Textile Spotlight: Kilim

March 12, 2014

Today I’m continuing the Textile Series, and this month the spotlight is on one that dates back many centuries: the kilim patterns found in floor coverings and home accessories. Kilims differ from pile rugs because they are produced through a flatweaving technique that combines various colored wefts and warp wool threads and leaves no pile.

Kilim has a fascinating history, its origins dating back to 3000 BC, many scholars believe even earlier; like tapestries, woven kilims are one of the oldest textiles in history. Kilims are referred to as “slit woven” textiles, a technique of weaving that produces sharp geometric designs and symbols. They are produced by interweaving visible weft with invisible warp strands and are most often made of wool, though cotton and hemp threads are sometimes used.

Different kilims possess cultural meanings that change by region, and the colors and designs also change depending on where they originate. Some kilims are used as prayer rugs, others for decorative purposes. The popularity of kilim is growing in the West as we look to more exotic ways to decorate our homes with textiles from across the globe.

layered kilim glitter guide

amber lewis – the glitter guide

Kilims are most often used as rugs, but also like a fabric to upholster ottomans or benches, or as a decorative pillow cover. While you can still find many suppliers of vintage rugs and pillow covers, retailers are also producing their own versions as the appeal of kilim grows.   

vintage kilim rugs at pottery barn

 

SONY DSC

 kilim rug ottoman

pottery barn / the brick house / rikki snyder via houzz

       

Despite their centuries old origins, kilim rugs and pillows are surging in popularity all over the world and popping up everywhere in magazines and design blogs. Unique or vintage kilims have become collectibles in recent years and depending on their quality and history, can command very high prices.

kilim rug living room vtwonen

boys room kilim rug mccroskey interiors

kilim rug sydney home design files

vtwonen / mccroskey interiors / the design files

      

Kilim rugs often possess tribal symbols with various meanings and some are woven with altar designs for the express purpose of use as a prayer rug.

kilim symbols

via kilim.com

      

Kilim floor coverings are available in brightly colored or earth tone colorways – the appeal is the medley of interwoven geometric motifs throughout. For pattern lovers, a kilim offers an alternative to permanent patterned tile floors and a way to bring warmth to a space along with a global vibe.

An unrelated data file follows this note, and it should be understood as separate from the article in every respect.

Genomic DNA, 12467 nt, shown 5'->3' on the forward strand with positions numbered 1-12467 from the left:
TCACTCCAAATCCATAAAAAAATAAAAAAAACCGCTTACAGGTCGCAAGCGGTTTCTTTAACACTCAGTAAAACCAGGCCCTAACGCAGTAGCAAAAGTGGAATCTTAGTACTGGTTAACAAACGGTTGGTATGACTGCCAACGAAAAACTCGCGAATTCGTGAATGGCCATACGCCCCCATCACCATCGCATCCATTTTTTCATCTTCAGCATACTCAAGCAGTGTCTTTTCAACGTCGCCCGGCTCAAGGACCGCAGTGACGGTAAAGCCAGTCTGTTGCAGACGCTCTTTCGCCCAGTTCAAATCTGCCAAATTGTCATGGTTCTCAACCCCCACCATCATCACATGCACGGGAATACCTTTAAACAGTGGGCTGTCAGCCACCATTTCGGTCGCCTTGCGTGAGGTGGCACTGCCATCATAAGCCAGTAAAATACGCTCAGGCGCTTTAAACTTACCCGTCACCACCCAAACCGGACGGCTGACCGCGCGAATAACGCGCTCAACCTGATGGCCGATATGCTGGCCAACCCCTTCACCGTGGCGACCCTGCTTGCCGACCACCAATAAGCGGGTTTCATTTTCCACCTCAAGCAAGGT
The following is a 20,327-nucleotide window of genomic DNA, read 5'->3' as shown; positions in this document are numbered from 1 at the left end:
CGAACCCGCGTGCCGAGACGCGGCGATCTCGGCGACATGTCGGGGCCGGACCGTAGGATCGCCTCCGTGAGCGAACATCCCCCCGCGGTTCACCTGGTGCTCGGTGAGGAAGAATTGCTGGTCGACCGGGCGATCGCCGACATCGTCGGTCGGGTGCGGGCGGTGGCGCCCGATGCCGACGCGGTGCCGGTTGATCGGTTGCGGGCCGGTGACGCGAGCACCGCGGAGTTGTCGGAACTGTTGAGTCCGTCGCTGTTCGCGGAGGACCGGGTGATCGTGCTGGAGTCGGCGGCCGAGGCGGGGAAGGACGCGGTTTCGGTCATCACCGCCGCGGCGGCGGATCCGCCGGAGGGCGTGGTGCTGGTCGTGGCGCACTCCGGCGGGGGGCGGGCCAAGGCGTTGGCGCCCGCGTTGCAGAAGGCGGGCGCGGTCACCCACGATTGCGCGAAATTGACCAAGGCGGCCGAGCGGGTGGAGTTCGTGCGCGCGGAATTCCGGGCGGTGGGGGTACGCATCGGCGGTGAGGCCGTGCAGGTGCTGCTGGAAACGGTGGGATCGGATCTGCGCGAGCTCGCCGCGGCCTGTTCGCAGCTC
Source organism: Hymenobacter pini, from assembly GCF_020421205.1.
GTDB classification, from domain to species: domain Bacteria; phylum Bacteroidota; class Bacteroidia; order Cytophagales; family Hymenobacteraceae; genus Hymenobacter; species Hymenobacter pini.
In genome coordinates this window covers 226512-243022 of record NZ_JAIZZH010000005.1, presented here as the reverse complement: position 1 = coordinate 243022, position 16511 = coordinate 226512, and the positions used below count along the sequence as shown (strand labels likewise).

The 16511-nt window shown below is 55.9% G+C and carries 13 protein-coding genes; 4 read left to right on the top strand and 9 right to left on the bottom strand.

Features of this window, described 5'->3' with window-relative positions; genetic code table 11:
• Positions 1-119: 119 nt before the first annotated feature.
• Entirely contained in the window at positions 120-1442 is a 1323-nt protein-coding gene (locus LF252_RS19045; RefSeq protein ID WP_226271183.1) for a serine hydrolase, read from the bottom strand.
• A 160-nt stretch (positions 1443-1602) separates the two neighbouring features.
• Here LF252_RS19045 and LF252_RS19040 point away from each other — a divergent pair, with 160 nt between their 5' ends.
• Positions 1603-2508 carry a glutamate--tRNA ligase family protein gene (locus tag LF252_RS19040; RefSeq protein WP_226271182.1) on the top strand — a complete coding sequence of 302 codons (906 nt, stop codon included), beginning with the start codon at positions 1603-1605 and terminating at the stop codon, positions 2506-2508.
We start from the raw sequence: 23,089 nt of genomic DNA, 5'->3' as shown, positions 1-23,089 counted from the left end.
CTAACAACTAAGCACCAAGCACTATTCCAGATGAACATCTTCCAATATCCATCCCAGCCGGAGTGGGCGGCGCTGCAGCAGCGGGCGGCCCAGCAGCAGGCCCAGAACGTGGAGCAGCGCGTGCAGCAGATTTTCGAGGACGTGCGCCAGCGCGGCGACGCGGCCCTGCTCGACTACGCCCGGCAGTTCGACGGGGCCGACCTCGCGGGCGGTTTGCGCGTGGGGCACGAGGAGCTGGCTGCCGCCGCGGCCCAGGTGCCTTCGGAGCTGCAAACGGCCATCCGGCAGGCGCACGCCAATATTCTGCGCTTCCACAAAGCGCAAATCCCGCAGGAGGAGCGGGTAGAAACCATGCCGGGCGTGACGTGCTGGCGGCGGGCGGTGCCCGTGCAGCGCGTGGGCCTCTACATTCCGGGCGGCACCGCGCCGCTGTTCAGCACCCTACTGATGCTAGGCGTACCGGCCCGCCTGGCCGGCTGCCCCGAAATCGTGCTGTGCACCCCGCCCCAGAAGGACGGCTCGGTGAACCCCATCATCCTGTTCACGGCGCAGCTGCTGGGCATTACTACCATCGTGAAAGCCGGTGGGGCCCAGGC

brightly colored kilim

  red tone kilim rug

 

brown kilim danish design store

 

eames and kilim rug

 

kilim rug taylor jacobson

kimberly genevieve / apartment therapy / danish design store via houzz /  madison modern home / taylor jacobson design

If you’re looking for a great kilim, take a peek at these below (some vintage included):

kilim rugs and pillows

toulouse, furbish studio /  kilim runner, le souk/ canyon kilim, dash & albert / tribal turkish pillow cover, sukan on etsy / gianna kilim, pottery barn / vintage kilim cover, pillow me on etsy / turkish blue rug

This article is an interesting read about the process of buying a kilim rug in Istanbul’s Grand Market, an experience on my design bucket list. Are you a fan of kilim rugs? Did you own one before they became trendy?  

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28 Responses to “Textile Spotlight: Kilim”

  1. Nicki says:

    I was already crushing on Kilim, I actually bought a pillow last weekend on Ebay, and am waiting for it to come. But after reading this post and seeing all of the gorgeous rugs you featured, I am obsessed! Great post!

  2. Sue Williams says:

    Great post! So much info here and lovely photos. Thanks for gathering this info!

  3. rachel says:

    I also love these rugs and the character and warmth they add to a space. I recently found one for 5 bucks at a yard sale! That was one of the best finds ever! Mandi from vintage revivals highlighted it on her blog also!

  4. Nancy says:

    Kilim is too bohemian looking for me but it works for some interiors.

  5. Rosa Diana says:

    I love how this post shows off the textiles! How beautiful the pieces look in all the arrangements. I’ve been looking for some area rugs to use in my small spaces and these examples are perfect inspirations! Thanks for sharing!

  6. I personally love a kilim rug. It’s a great way to bring color and pattern into a room. They can be bohemian, but I’ve seen them work in any space.

  7. It is funny- kilim has never really ben my thing- but this post actually made me appreciate it a bit more. I suddenly realize it can really add color and texture- not sure how I never noticed this before. Thanks!

  8. Peggy says:

    I bought my first kilim about 20 years ago, and still have it. It’s been one of my all-time favorite rugs. Very durable, easy to care for, it just looks good all the time! I’ve thought of buying another one to make an upholstered ottoman, but haven’t been able to decide on a pattern/color combination

  9. Amber says:

    I have loved kilim rugs for 20 years! This was a great post. I especially like knowing the meanings of the designs.

  10. Mypatsyann says:

    What a lovely post….. Thank you!

  11. Michelle says:

    Kate, in your research, have you found any good sources for Kilim?

  12. Nicola says:

    Any idea in how to get a Kililm rug to lay flat and heavy like a pile rug? I’m constantly pulling ours flat again because, well the room is being used, kids run, and the thing keeps forming waves.

  13. Ami says: